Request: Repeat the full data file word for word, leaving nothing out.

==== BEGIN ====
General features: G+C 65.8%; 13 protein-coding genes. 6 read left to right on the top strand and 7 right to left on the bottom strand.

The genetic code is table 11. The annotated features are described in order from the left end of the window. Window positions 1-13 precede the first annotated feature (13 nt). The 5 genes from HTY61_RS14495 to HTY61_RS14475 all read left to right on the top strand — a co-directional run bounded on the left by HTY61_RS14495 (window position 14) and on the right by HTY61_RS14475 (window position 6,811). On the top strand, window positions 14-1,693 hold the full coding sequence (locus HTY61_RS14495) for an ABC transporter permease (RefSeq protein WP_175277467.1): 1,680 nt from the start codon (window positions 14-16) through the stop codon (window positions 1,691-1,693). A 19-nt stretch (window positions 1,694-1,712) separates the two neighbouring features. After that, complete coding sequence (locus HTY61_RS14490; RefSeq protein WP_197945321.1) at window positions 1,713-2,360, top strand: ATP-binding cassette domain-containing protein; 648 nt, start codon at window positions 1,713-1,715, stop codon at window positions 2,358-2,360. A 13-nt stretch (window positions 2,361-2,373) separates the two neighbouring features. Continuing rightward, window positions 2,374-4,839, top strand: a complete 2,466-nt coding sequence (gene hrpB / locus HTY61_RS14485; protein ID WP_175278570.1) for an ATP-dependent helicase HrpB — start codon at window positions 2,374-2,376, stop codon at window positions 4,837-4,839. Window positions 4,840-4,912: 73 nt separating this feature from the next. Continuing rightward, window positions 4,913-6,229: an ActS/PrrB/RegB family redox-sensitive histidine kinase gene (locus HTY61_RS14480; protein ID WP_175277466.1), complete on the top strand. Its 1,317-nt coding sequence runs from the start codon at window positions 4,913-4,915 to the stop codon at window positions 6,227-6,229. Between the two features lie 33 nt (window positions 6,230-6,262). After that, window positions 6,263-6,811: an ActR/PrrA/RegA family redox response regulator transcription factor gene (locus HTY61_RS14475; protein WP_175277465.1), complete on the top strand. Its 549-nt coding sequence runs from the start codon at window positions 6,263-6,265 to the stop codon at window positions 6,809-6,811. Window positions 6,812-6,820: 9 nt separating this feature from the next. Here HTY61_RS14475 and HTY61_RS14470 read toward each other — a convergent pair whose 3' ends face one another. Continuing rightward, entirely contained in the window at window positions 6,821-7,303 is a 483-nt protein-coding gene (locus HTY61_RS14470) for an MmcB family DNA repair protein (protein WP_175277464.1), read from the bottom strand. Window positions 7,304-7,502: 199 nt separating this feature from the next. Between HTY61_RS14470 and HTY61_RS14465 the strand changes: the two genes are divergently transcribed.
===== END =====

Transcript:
General features: G+C 65.8%; 13 protein-coding genes. 6 read left to right on the top strand and 7 right to left on the bottom strand.

The genetic code is table 11. The annotated features are described in order from the left end of the window. Window positions 1-13 precede the first annotated feature (13 nt). The 5 genes from HTY61_RS14495 to HTY61_RS14475 all read left to right on the top strand — a co-directional run bounded on the left by HTY61_RS14495 (window position 14) and on the right by HTY61_RS14475 (window position 6,811). On the top strand, window positions 14-1,693 hold the full coding sequence (locus HTY61_RS14495) for an ABC transporter permease (RefSeq protein WP_175277467.1): 1,680 nt from the start codon (window positions 14-16) through the stop codon (window positions 1,691-1,693). A 19-nt stretch (window positions 1,694-1,712) separates the two neighbouring features. After that, complete coding sequence (locus HTY61_RS14490; RefSeq protein WP_197945321.1) at window positions 1,713-2,360, top strand: ATP-binding cassette domain-containing protein; 648 nt, start codon at window positions 1,713-1,715, stop codon at window positions 2,358-2,360. A 13-nt stretch (window positions 2,361-2,373) separates the two neighbouring features. Continuing rightward, window positions 2,374-4,839, top strand: a complete 2,466-nt coding sequence (gene hrpB / locus HTY61_RS14485; protein ID WP_175278570.1) for an ATP-dependent helicase HrpB — start codon at window positions 2,374-2,376, stop codon at window positions 4,837-4,839. Window positions 4,840-4,912: 73 nt separating this feature from the next. Continuing rightward, window positions 4,913-6,229: an ActS/PrrB/RegB family redox-sensitive histidine kinase gene (locus HTY61_RS14480; protein ID WP_175277466.1), complete on the top strand. Its 1,317-nt coding sequence runs from the start codon at window positions 4,913-4,915 to the stop codon at window positions 6,227-6,229. Between the two features lie 33 nt (window positions 6,230-6,262). After that, window positions 6,263-6,811: an ActR/PrrA/RegA family redox response regulator transcription factor gene (locus HTY61_RS14475; protein WP_175277465.1), complete on the top strand. Its 549-nt coding sequence runs from the start codon at window positions 6,263-6,265 to the stop codon at window positions 6,809-6,811. Window positions 6,812-6,820: 9 nt separating this feature from the next. Here HTY61_RS14475 and HTY61_RS14470 read toward each other — a convergent pair whose 3' ends face one another. Continuing rightward, entirely contained in the window at window positions 6,821-7,303 is a 483-nt protein-coding gene (locus HTY61_RS14470) for an MmcB family DNA repair protein (protein WP_175277464.1), read from the bottom strand. Window positions 7,304-7,502: 199 nt separating this feature from the next. Between HTY61_RS14470 and HTY61_RS14465 the strand changes: the two genes are divergently transcribed.